Opening of cut Iris x hollandica flowers as affected by temperature, dry storage, and light

W.G. van Doorn, I. Dole, F.G. Celikel, H. Harkema

Research output: Contribution to journalArticleAcademicpeer-review

1 Citation (Scopus)

Abstract

Flower opening in Iris (Iris x hollandica) depends on elongation of the pedicel + ovary. This elongation lifts the bud above the point where the sheath leaves no longer mechanically inhibit lateral tepal movement. We here report on the effects on flower opening of storage at various temperatures, of holding the flowers dry rather than in water, and of a 12 h light/dark cycle instead of darkness, in cv. Blue Magic. During 3 d of storage in darkness at 11 degrees C or 6 degrees C the flowers placed in water opened. Flowers stored at 3.0 degrees C did not open during the storage period but did so during subsequent vase life at 20 degrees C. Flowers stored in water at 0.5 degrees C remained closed, even during subsequent vase life at 20 degrees C. None of the flowers that were stored dry for 3 d at 15 degrees C, 11 degrees C, 6 degrees C, 3 degrees C or 0.5 degrees C opened during vase life. Compared to flowers placed in continuous darkness, a rhythm of 12 h light and 12 h darkness inhibited opening during a 3 d storage period at 20 degrees C. It is concluded that cut Iris flowers (a) can be stored in water at 3 degrees C for more than a week, but cannot be stored for 3 d or more in water at 15 degrees C, 11 degrees C, 6 degrees C or 0.5 degrees C, and (b) cannot be stored dry for long (under the present conditions 3 d or longer) at any of these temperatures. Iris flowers were found to be chilling-sensitive, although only at temperatures of about 0.5 degrees C. (C) 2013 Elsevier B.V. All rights reserved.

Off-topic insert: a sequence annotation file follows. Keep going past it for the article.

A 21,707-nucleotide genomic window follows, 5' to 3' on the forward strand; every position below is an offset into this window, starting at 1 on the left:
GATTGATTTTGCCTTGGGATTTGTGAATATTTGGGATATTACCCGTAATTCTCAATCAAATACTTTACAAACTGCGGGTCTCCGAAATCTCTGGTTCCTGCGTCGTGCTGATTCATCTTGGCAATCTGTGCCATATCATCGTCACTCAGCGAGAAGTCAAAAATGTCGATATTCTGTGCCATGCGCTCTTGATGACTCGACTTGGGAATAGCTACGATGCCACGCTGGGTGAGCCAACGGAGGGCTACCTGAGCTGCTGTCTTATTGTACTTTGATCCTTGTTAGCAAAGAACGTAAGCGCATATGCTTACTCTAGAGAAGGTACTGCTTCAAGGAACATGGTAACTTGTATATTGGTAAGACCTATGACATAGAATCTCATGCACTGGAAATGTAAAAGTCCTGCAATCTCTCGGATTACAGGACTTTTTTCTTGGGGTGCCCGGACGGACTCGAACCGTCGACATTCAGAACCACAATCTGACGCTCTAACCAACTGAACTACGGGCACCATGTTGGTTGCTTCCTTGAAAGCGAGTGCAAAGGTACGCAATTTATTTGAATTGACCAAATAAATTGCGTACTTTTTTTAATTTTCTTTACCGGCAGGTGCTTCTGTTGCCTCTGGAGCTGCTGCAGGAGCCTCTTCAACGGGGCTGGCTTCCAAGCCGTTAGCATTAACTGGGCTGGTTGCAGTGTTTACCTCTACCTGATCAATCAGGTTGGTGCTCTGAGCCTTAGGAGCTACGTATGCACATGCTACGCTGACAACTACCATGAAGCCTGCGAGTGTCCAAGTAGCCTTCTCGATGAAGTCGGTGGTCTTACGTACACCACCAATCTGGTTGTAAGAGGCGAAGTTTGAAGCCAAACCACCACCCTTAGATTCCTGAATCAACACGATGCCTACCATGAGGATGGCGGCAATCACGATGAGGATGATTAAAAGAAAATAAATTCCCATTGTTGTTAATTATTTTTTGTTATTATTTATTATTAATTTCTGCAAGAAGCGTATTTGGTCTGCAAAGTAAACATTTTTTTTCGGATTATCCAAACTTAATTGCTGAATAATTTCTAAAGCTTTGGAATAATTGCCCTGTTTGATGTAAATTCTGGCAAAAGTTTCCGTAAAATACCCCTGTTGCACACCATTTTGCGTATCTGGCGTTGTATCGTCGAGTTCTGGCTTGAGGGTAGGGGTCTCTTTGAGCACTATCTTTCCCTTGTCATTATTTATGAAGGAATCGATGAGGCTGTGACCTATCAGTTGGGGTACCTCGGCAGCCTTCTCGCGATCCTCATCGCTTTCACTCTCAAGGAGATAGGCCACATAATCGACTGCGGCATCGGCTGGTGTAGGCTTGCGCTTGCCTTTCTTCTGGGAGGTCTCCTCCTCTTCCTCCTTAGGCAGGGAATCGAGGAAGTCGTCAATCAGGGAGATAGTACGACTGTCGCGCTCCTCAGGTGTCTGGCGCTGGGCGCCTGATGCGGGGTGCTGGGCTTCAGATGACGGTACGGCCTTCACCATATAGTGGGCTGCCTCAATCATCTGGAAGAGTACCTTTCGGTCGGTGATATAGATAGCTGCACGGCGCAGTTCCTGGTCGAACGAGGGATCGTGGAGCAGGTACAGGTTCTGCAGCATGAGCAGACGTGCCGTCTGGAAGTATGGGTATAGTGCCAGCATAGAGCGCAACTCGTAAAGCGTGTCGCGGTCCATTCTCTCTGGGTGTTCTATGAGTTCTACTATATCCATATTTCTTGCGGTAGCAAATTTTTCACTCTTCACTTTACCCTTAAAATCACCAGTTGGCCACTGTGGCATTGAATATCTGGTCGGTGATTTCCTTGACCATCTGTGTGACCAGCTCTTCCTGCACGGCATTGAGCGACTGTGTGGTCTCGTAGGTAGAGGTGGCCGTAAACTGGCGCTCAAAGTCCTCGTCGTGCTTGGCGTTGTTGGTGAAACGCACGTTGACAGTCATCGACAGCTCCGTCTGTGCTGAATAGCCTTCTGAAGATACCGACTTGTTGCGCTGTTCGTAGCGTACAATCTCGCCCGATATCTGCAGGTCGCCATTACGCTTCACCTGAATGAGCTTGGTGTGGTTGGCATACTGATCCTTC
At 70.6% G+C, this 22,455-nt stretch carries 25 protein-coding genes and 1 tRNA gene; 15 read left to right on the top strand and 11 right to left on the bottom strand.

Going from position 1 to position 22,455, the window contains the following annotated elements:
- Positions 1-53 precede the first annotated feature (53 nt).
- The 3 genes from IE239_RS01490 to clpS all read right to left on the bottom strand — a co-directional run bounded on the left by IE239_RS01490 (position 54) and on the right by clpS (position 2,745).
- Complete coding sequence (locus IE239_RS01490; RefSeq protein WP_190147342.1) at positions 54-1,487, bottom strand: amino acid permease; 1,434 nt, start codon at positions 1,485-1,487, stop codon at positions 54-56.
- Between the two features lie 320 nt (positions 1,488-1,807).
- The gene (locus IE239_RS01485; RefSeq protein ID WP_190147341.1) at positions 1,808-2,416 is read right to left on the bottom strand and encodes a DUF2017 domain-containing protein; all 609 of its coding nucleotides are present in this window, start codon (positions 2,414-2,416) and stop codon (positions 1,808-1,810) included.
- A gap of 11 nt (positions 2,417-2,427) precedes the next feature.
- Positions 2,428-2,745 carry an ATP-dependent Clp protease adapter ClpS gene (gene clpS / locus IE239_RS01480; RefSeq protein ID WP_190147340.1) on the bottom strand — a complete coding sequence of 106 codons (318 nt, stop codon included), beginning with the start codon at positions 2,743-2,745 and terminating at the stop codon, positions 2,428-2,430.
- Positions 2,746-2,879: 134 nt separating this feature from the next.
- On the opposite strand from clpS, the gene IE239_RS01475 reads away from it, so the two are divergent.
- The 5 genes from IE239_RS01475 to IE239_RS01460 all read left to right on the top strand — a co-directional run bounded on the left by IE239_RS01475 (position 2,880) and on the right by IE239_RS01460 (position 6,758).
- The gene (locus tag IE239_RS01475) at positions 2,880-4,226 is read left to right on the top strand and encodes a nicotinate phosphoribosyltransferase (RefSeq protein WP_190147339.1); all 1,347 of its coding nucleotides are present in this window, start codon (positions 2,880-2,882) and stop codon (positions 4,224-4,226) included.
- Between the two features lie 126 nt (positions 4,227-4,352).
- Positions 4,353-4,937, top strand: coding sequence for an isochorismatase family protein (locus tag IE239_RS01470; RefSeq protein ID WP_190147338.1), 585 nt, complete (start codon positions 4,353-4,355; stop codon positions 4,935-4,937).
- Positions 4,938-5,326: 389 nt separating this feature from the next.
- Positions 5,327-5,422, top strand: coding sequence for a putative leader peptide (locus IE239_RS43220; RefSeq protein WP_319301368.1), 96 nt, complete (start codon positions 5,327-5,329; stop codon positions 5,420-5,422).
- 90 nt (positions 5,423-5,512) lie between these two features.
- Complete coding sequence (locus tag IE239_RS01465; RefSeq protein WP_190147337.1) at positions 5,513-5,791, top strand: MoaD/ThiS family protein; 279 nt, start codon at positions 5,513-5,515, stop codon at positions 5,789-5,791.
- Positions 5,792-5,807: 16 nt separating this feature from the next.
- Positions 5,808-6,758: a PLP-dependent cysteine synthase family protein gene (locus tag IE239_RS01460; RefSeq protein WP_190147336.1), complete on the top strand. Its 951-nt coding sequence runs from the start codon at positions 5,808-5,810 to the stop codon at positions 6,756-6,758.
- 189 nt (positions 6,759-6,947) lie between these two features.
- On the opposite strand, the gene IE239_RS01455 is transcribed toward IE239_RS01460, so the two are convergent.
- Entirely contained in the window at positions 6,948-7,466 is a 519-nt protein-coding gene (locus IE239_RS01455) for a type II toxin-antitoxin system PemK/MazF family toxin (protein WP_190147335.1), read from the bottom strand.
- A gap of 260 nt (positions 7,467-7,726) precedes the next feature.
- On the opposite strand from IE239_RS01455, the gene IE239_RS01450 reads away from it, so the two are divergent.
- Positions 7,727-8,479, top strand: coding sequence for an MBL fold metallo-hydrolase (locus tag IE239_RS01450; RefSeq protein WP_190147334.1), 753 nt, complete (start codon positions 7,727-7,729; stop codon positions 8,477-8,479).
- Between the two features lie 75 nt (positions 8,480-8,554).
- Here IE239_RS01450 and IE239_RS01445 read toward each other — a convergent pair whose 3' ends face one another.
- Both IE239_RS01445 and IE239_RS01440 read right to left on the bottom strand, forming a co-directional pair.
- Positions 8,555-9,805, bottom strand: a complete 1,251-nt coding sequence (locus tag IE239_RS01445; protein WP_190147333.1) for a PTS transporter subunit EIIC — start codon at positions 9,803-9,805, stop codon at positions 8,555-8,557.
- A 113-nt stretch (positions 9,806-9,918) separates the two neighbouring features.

Original languageEnglish
Pages (from-to)40-43
JournalPostharvest Biology and Technology
Volume89
DOIs
Publication statusPublished - 2014

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